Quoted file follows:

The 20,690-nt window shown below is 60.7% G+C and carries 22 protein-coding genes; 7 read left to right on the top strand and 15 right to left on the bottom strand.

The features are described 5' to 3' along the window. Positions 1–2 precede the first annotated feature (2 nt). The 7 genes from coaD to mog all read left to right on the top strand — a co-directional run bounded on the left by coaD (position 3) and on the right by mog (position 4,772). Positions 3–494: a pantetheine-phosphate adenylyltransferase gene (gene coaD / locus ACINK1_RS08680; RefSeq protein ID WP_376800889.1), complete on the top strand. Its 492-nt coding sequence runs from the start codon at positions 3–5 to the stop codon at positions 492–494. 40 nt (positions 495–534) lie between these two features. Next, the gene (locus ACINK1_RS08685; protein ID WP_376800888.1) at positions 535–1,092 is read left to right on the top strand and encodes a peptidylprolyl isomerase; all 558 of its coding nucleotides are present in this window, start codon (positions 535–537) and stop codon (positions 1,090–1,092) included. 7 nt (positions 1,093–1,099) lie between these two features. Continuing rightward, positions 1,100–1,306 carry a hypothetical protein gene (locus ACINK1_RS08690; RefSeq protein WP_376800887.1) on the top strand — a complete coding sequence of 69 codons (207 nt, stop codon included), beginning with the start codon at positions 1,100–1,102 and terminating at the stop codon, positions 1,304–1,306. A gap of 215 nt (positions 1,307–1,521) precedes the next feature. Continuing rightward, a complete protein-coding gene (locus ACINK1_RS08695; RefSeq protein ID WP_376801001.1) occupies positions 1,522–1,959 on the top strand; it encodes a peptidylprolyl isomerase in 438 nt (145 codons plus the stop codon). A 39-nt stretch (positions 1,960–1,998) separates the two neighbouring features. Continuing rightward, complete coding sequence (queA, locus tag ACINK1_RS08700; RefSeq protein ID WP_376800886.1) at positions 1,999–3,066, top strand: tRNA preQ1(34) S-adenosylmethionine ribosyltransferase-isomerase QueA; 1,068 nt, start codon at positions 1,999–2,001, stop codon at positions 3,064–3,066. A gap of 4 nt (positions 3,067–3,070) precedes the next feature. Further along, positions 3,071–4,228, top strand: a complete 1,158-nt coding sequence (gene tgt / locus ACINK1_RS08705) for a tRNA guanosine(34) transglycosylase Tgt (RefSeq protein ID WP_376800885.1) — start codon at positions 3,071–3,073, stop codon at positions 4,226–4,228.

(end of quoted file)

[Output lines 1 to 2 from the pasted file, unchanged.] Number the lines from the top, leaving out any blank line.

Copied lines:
The 20,690-nt window shown below is 60.7% G+C and carries 22 protein-coding genes; 7 read left to right on the top strand and 15 right to left on the bottom strand.

The features are described 5' to 3' along the window. Positions 1–2 precede the first annotated feature (2 nt). The 7 genes from coaD to mog all read left to right on the top strand — a co-directional run bounded on the left by coaD (position 3) and on the right by mog (position 4,772). Positions 3–494: a pantetheine-phosphate adenylyltransferase gene (gene coaD / locus ACINK1_RS08680; RefSeq protein ID WP_376800889.1), complete on the top strand. Its 492-nt coding sequence runs from the start codon at positions 3–5 to the stop codon at positions 492–494. 40 nt (positions 495–534) lie between these two features. Next, the gene (locus ACINK1_RS08685; protein ID WP_376800888.1) at positions 535–1,092 is read left to right on the top strand and encodes a peptidylprolyl isomerase; all 558 of its coding nucleotides are present in this window, start codon (positions 535–537) and stop codon (positions 1,090–1,092) included. 7 nt (positions 1,093–1,099) lie between these two features. Continuing rightward, positions 1,100–1,306 carry a hypothetical protein gene (locus ACINK1_RS08690; RefSeq protein WP_376800887.1) on the top strand — a complete coding sequence of 69 codons (207 nt, stop codon included), beginning with the start codon at positions 1,100–1,102 and terminating at the stop codon, positions 1,304–1,306. A gap of 215 nt (positions 1,307–1,521) precedes the next feature. Continuing rightward, a complete protein-coding gene (locus ACINK1_RS08695; RefSeq protein ID WP_376801001.1) occupies positions 1,522–1,959 on the top strand; it encodes a peptidylprolyl isomerase in 438 nt (145 codons plus the stop codon). A 39-nt stretch (positions 1,960–1,998) separates the two neighbouring features. Continuing rightward, complete coding sequence (queA, locus tag ACINK1_RS08700; RefSeq protein ID WP_376800886.1) at positions 1,999–3,066, top strand: tRNA preQ1(34) S-adenosylmethionine ribosyltransferase-isomerase QueA; 1,068 nt, start codon at positions 1,999–2,001, stop codon at positions 3,064–3,066. A gap of 4 nt (positions 3,067–3,070) precedes the next feature. Further along, positions 3,071–4,228, top strand: a complete 1,158-nt coding sequence (gene tgt / locus ACINK1_RS08705) for a tRNA guanosine(34) transglycosylase Tgt (RefSeq protein ID WP_376800885.1) — start codon at positions 3,071–3,073, stop codon at positions 4,226–4,228.